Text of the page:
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Climate & Environment
 
 
 

Baltimore lies within the humid subtropical climate zone (Cfa), according to the Köppen classification. July is typically the hottest month of the year, with an average high temperature of 91°F (32°C) and an average low of 73°F (22°C). Summer is also a season of very high humidity in the Baltimore area, with afternoon thunderstorms occurring regularly. The record high for Baltimore is 108°F (42°C), set in 1985. January is the coldest month, with an average high of 44°F (6°C) and an average low of 29°F (-1°C). However, winter warm fronts can bring periods of spring-like weather, and Arctic fronts can drop nighttime low temperatures into the teens. The record low temperature for Baltimore is -7°F (-22°C), set in 1934. Baltimore rarely experiences temperatures below 10°F (-12°C) or above 100°F (38°C). Due to an urban heat island effect in the city proper and a moderating effect of the Chesapeake Bay, the outlying, inland, and higher elevation parts of the Baltimore metro area are usually several degrees cooler than the city proper and the coastal towns.

As is typical in most East Coast cities, precipitation is generous, and very evenly spread throughout the year. Every month usually brings 3-4 inches of precipitation, averaging around 43 inches (1,100 mm) annually. Spring, summer, and fall bring frequent showers and thunderstorms, with an average of 105 sunny days a year. Winter often brings lighter rain showers of longer duration, and generally less sunshine and more clouds. Some light to moderate snowfall can occur occasionally in the winter, with heavy snows relatively rare. The average annual snowfall is only 21 inches (53 cm). Baltimore averages only 2-3 snow events per year. In the northern and western suburbs, the climate begins to transition to subtropical highland climate, and thus winter snowfall amounts are usually higher, with some towns annually receiving 24-36 inches (61-91 cm). Freezing rain and sleet occurs a few times each winter in Baltimore, as warm air over rides cold air at the upper levels of the atmosphere. The cold air gets trapped against the mountains to the west and the result is freezing rain and or sleet.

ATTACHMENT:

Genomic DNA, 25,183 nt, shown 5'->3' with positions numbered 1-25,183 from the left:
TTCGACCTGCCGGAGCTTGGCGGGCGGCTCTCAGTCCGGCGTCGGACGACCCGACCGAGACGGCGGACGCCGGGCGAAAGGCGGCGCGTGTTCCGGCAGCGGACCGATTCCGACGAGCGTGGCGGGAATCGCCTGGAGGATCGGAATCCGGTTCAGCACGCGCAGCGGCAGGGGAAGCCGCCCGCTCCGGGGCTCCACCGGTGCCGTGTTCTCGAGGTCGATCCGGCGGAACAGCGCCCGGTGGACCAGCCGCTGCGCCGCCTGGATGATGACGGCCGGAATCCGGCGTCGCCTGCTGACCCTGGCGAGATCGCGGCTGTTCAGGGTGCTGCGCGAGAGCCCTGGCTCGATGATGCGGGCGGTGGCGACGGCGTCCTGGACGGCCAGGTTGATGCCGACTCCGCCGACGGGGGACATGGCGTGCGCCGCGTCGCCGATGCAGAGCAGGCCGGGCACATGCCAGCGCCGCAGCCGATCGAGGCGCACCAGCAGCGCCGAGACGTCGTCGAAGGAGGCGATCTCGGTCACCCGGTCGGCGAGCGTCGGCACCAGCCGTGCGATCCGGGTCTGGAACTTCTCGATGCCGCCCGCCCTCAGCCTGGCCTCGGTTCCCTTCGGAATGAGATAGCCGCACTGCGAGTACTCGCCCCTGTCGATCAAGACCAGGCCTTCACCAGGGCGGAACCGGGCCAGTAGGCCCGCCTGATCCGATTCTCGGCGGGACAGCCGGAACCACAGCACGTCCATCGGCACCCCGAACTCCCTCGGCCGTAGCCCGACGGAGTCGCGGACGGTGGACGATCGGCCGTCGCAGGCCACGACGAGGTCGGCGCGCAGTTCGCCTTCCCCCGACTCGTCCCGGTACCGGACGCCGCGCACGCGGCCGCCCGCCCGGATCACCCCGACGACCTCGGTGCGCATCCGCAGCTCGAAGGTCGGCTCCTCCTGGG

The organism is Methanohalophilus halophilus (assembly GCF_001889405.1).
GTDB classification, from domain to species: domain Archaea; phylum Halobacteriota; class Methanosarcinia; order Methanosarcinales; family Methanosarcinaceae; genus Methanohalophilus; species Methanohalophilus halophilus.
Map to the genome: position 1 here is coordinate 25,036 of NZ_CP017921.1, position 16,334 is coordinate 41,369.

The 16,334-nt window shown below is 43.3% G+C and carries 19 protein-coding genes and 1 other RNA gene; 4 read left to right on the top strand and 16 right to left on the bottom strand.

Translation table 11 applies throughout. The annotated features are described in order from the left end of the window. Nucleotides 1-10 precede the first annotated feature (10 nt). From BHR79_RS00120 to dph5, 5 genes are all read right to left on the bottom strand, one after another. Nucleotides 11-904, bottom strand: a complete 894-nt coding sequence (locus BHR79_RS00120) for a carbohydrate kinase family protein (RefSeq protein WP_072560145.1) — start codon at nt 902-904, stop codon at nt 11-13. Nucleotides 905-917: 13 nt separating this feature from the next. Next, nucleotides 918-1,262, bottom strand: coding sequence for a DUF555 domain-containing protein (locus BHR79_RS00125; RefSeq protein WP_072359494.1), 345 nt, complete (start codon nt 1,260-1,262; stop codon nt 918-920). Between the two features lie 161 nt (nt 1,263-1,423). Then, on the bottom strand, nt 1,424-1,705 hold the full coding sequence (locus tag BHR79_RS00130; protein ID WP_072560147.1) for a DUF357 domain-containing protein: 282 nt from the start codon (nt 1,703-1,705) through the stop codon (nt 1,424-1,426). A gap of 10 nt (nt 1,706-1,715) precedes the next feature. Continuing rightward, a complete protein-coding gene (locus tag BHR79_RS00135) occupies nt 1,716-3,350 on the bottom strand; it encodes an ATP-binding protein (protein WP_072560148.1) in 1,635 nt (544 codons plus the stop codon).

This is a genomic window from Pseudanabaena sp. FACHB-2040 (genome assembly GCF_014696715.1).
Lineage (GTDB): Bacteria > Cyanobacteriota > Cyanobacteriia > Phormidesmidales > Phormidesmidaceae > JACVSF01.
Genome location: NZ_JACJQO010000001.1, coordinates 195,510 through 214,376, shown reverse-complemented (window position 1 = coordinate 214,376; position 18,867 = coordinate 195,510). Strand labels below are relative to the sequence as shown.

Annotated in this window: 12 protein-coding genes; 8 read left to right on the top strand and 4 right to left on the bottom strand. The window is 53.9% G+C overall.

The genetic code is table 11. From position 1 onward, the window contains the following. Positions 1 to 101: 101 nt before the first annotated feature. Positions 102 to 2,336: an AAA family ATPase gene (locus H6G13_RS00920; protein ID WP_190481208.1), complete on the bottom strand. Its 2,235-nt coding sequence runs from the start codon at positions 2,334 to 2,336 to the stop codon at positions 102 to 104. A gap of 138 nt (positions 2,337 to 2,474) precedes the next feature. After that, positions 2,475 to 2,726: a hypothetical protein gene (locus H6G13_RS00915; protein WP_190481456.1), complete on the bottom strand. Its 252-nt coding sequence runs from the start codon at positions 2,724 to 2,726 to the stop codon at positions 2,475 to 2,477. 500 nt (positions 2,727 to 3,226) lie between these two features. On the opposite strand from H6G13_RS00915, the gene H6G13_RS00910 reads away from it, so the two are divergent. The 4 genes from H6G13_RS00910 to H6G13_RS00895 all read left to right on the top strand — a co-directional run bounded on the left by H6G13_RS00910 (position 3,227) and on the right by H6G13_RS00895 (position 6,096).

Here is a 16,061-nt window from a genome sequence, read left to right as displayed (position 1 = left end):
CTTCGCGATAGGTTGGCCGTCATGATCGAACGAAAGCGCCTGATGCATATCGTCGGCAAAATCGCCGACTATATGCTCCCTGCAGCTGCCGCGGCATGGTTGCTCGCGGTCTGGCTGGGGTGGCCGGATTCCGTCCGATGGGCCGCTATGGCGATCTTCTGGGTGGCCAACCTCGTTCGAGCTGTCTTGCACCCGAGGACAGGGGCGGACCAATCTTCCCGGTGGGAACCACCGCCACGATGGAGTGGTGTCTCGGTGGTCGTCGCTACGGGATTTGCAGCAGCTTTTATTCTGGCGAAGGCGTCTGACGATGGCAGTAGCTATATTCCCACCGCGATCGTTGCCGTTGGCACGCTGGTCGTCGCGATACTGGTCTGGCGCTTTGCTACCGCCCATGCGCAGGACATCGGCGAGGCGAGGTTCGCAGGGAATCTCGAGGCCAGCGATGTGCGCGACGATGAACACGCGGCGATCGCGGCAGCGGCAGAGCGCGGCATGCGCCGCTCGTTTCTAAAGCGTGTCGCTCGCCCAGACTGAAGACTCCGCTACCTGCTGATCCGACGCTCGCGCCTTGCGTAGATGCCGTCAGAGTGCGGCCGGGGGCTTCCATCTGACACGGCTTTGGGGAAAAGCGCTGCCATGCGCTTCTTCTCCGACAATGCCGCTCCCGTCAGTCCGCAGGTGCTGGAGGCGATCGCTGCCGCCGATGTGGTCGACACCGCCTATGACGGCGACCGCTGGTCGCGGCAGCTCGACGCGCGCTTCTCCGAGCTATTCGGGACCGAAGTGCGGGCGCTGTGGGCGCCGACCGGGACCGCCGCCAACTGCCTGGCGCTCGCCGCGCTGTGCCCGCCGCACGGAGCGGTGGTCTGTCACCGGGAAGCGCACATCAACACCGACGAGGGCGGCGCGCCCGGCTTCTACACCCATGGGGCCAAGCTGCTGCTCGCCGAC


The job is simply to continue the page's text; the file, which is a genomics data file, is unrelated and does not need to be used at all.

The city lies in between two peculiar physical features that protect it from extreme weather and account for the relatively tempered seasons. The Appalachian Mountains protect central Maryland from much of the harsh northern winds and accompanying lake effect weather that bring subfreezing temperatures and heavy snows to the Great Lakes region, and the Delmarva Peninsula protects Baltimore from many of the tropical storms that affect the immediate coast.

The average date of first freeze in Baltimore is November 13, and the average last freeze is April 2.

 

 
 

 



 


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